Splinter Bids By Marty Bergen
Using Standard methods, many players would bid exactly as you and your partner did. However, there is a better way.
On 25 November, 2016 At 15:31
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Dear Marty, Our 3NT contract was a disaster. North led a heart and we went down one. Meanwhile, 6 was lay-down, and because South had the K, we could have made seven. Was this bad luck or did one of us do something silly? Barbara in Pittsburgh
Dear Barbara, Using Standard methods, many players would bid exactly as you and your partner did. However, there is a better way. When partner opens 1NT, I prefer defining responder’s jump to 3 or 3 as a game-forcing splinter. A number of players have asked me about this convention. Responder needs at least 9 high-card points to make the splinter bid. 3 and 3 are game-forcing with shortness (0 or 1) in the suit bid. 3 guarantees four hearts, while a jump to 3 can be made with only three spades. Responder usually has a three-suited hand. However, he could have a long minor. He is usually looking for the best game rather than slam. The only slam tries by either player are cuebids in responder’s short suit. All other bids are natural.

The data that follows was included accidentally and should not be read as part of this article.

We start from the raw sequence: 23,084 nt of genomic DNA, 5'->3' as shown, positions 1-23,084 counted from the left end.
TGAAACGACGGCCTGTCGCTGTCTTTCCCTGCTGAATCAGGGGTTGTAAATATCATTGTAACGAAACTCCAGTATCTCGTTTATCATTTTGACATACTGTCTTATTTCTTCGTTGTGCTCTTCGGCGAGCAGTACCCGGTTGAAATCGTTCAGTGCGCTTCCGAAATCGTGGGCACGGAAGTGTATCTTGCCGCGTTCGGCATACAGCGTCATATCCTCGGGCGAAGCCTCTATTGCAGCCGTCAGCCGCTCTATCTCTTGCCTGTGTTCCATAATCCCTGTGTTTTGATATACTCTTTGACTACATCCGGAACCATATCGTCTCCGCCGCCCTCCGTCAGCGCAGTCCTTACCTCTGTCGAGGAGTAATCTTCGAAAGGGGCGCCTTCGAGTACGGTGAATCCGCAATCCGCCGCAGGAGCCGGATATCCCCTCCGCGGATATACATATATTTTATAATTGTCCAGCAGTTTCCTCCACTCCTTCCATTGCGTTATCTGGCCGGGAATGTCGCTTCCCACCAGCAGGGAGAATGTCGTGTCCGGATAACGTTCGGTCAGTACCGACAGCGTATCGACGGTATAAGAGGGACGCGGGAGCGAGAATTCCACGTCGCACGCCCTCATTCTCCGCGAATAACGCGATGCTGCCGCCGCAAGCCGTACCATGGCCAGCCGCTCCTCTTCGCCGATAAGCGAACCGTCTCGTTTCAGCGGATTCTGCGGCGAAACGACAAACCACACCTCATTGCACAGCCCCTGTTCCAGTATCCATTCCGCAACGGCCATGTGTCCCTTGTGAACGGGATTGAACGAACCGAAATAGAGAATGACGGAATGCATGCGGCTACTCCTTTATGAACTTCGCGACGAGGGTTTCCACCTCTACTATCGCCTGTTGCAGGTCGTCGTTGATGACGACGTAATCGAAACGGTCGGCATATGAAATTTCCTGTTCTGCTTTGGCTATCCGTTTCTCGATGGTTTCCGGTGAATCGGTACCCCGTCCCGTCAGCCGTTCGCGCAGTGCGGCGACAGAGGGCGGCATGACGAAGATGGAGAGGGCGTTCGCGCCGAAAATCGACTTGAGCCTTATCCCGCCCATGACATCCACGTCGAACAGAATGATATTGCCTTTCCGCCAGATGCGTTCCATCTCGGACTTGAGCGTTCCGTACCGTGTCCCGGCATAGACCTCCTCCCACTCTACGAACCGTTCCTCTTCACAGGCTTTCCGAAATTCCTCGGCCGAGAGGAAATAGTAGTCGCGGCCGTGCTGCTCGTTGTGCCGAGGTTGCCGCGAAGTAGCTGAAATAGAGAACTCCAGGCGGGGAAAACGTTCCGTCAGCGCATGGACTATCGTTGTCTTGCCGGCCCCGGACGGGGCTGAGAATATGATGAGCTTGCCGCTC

On the hand above, with heart shortness, responder is worried about playing in 3NT. Of course, if responder shows a singleton or void in hearts and opener announces that he is not concerned about hearts, responder will be content to play in the cheapest game. On this hand, the logical splinter auction is:
4 shows slam interest. All of opener’s 16 HCP are located in responder’s three suits, so opener knows that he has the right hand for slam, and correctly jumps to the laydown 6 .
A straightforward example. When West bids 3NT after learning about East’s spade singleton, East can be sure that West is well prepared for a spade lead.
Same start as the previous example, but this time West has no interest in playing in 3NT.
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